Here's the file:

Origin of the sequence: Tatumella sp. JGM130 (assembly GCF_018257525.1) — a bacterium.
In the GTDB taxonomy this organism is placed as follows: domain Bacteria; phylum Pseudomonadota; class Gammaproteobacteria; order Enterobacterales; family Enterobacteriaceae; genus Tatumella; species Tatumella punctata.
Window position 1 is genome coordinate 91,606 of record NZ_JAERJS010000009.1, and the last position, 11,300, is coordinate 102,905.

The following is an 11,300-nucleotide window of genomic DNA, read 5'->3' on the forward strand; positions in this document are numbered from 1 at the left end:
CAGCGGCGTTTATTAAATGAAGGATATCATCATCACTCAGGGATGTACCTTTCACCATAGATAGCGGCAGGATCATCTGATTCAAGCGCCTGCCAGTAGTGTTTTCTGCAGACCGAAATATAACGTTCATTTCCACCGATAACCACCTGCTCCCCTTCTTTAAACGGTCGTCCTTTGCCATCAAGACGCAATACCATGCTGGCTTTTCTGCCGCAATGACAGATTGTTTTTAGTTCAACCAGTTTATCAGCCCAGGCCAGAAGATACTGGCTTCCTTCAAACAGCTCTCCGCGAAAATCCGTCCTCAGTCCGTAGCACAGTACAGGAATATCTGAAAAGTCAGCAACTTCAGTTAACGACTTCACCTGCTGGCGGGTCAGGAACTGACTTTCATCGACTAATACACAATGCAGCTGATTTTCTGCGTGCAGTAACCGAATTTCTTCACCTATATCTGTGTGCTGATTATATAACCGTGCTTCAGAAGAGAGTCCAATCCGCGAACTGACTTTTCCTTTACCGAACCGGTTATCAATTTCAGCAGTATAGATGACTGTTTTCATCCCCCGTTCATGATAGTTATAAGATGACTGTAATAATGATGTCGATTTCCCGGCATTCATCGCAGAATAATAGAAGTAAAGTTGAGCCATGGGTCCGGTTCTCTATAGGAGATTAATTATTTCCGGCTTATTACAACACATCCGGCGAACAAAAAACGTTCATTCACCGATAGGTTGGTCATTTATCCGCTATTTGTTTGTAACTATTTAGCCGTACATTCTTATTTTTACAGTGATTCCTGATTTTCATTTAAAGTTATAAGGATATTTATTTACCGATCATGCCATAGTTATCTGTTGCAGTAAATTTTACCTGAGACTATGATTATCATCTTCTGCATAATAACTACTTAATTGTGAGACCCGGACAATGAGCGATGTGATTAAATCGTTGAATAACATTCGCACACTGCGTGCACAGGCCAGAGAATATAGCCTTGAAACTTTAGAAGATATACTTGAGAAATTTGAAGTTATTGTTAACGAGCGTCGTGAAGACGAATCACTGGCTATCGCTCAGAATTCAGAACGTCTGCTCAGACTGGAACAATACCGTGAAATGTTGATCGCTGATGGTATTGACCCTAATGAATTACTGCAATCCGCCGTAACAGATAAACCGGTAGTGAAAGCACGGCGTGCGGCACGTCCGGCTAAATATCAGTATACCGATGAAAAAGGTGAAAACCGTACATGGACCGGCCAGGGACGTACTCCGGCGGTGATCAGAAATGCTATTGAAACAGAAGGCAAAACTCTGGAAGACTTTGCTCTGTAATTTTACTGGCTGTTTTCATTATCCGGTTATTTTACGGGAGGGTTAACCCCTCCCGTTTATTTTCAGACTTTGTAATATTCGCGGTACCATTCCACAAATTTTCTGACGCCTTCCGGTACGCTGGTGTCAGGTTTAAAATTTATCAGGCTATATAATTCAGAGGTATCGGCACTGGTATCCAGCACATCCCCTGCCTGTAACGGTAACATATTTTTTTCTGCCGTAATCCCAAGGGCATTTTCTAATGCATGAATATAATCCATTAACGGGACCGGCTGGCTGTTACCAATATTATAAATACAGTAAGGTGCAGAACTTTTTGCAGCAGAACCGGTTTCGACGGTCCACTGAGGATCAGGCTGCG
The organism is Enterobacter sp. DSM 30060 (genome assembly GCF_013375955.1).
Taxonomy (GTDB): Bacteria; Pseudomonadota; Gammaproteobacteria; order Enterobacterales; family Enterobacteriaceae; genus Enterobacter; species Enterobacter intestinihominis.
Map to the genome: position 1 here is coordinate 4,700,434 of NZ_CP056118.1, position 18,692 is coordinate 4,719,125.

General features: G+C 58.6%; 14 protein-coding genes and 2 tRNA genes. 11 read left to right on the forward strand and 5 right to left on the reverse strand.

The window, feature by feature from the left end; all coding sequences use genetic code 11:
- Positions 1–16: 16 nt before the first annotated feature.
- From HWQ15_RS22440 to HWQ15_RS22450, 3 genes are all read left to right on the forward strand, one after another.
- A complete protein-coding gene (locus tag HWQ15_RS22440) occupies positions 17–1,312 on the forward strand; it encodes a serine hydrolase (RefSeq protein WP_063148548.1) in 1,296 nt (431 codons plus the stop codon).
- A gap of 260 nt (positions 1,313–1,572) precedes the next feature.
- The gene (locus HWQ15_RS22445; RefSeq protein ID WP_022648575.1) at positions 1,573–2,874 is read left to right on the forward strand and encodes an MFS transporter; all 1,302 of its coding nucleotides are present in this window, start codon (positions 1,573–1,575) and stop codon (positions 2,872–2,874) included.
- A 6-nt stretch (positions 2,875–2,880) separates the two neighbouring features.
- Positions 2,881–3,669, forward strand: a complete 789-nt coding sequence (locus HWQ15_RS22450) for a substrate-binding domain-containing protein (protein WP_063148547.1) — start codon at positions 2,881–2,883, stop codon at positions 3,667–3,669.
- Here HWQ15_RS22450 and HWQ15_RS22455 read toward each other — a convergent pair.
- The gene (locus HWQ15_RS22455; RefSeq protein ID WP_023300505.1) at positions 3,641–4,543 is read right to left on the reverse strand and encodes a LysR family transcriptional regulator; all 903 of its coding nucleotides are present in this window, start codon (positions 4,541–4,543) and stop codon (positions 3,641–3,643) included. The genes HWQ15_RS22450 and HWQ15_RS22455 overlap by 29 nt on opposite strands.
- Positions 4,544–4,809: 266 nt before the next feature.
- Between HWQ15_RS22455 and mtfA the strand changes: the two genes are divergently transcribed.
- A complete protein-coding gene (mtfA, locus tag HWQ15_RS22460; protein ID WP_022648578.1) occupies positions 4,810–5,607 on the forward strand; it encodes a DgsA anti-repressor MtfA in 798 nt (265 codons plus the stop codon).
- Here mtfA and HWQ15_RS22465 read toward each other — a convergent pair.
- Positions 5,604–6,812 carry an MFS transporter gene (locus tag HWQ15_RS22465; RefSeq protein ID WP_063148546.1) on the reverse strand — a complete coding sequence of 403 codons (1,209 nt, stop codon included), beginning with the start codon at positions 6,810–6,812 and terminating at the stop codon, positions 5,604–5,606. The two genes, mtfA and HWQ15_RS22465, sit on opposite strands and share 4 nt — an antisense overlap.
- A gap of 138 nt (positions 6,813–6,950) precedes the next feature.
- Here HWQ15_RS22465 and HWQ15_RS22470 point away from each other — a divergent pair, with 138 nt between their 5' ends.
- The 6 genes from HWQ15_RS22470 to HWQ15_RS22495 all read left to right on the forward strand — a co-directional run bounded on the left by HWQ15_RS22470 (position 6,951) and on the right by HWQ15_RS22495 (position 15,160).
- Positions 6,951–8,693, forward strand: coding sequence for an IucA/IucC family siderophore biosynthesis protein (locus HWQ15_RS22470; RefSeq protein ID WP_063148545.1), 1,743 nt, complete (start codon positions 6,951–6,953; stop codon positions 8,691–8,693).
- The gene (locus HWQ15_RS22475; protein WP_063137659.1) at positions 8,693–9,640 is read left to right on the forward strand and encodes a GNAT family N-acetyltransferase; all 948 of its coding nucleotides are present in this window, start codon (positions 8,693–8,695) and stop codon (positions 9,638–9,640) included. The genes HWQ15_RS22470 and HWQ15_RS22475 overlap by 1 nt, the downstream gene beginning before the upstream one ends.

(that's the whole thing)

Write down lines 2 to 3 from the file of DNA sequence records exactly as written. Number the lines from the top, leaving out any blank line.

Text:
In the GTDB taxonomy this organism is placed as follows: domain Bacteria; phylum Pseudomonadota; class Gammaproteobacteria; order Enterobacterales; family Enterobacteriaceae; genus Tatumella; species Tatumella punctata.
Window position 1 is genome coordinate 91,606 of record NZ_JAERJS010000009.1, and the last position, 11,300, is coordinate 102,905.